The Electoral Commission (EC) hired almost 130,000 casual staff for the 2012 general elections.
According to a Deputy Chairman of the Commission, Mr Kwadwo Safo Kantanka, because these people were casual workers for a short period, the EC “did not know the type of mentality they came to the EC with”.
Speaking at the review meeting of the 2012 elections in Accra for political parties in the region, he explained that the EC had to fall on the ordinary people to execute its assignment because it had only 1500 staff.
He cautioned the participants about the pending petition against the 2012 presidential results at the Supreme Court and urged them not to sway into areas that would land them in contempt of court.
He said the commission needed at least five persons at each of the 23,002 polling station and added that the quality of the personnel recruited reflect the character of the district officers who recruited such persons.
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Mr Kantanka, who is also the commission member responsible for Greater Accra and the Eastern, said unfortunately the commission had lost the large number of teachers whose services the EC engaged for its activities on election days.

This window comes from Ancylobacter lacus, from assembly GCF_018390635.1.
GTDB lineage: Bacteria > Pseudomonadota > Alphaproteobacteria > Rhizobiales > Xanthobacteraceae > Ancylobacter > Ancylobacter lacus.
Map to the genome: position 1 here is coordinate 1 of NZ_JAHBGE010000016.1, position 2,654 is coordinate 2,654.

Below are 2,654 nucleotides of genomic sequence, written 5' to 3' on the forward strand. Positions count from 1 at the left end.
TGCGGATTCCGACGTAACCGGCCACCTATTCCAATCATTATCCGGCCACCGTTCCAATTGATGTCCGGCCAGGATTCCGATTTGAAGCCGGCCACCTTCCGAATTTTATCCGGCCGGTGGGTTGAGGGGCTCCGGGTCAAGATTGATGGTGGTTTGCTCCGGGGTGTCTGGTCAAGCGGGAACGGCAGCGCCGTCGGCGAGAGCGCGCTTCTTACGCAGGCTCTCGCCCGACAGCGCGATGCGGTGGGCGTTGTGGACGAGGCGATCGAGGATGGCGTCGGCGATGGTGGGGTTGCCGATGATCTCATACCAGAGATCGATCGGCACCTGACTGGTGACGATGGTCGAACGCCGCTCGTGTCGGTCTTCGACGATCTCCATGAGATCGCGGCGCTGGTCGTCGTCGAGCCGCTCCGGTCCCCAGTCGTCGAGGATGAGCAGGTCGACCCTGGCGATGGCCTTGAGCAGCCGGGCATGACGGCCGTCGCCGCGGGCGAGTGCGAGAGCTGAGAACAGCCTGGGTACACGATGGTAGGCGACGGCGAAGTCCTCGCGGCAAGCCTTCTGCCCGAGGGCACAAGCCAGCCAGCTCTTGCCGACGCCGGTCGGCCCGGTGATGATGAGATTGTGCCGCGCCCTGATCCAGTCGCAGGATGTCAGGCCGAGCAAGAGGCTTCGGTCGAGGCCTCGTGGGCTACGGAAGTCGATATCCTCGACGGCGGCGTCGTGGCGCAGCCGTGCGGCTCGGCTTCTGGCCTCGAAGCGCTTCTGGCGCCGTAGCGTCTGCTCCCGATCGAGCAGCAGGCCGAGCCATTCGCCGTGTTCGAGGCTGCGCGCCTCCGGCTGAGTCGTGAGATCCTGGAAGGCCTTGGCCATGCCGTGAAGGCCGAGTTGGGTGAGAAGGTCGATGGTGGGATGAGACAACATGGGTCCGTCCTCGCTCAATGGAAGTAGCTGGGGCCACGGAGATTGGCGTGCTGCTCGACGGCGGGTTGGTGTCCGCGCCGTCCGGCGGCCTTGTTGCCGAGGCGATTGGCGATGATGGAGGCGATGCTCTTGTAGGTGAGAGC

He said the EC could not blame the Ghana Education Service for the unavailability of teachers, because some of the commission’s work, such as the biometric registration which lasted for 40 days would have affected academic work if teachers had been allowed to leave the classroom for it.
He expressed worry that the political parties had always refused to bring their real polling station agents for training and rather sent people they would not use as polling agents to the EC for training.
Mr Kantanka said surprisingly, the political parties had argued that they did not send their real agents for fear of other political parties identifying and subsequently influencing them, but to the disadvantage of such parties, they were unable to offer standard training to the real agents.
He blamed the problem on the penchant of “some political parties” to win the election by all means.
Mr William Doworkpor, a representative of the Progressive People’s Party (PPP) was unhappy that the EC had failed to even acknowledge some concerns the party raised about the 2012 election, yet alone to respond.
But the Deputy Chairman of the EC apologised to the PPP representative and added that “it is too late to acknowledge receipt”.
Story by Donald Ato Dapatem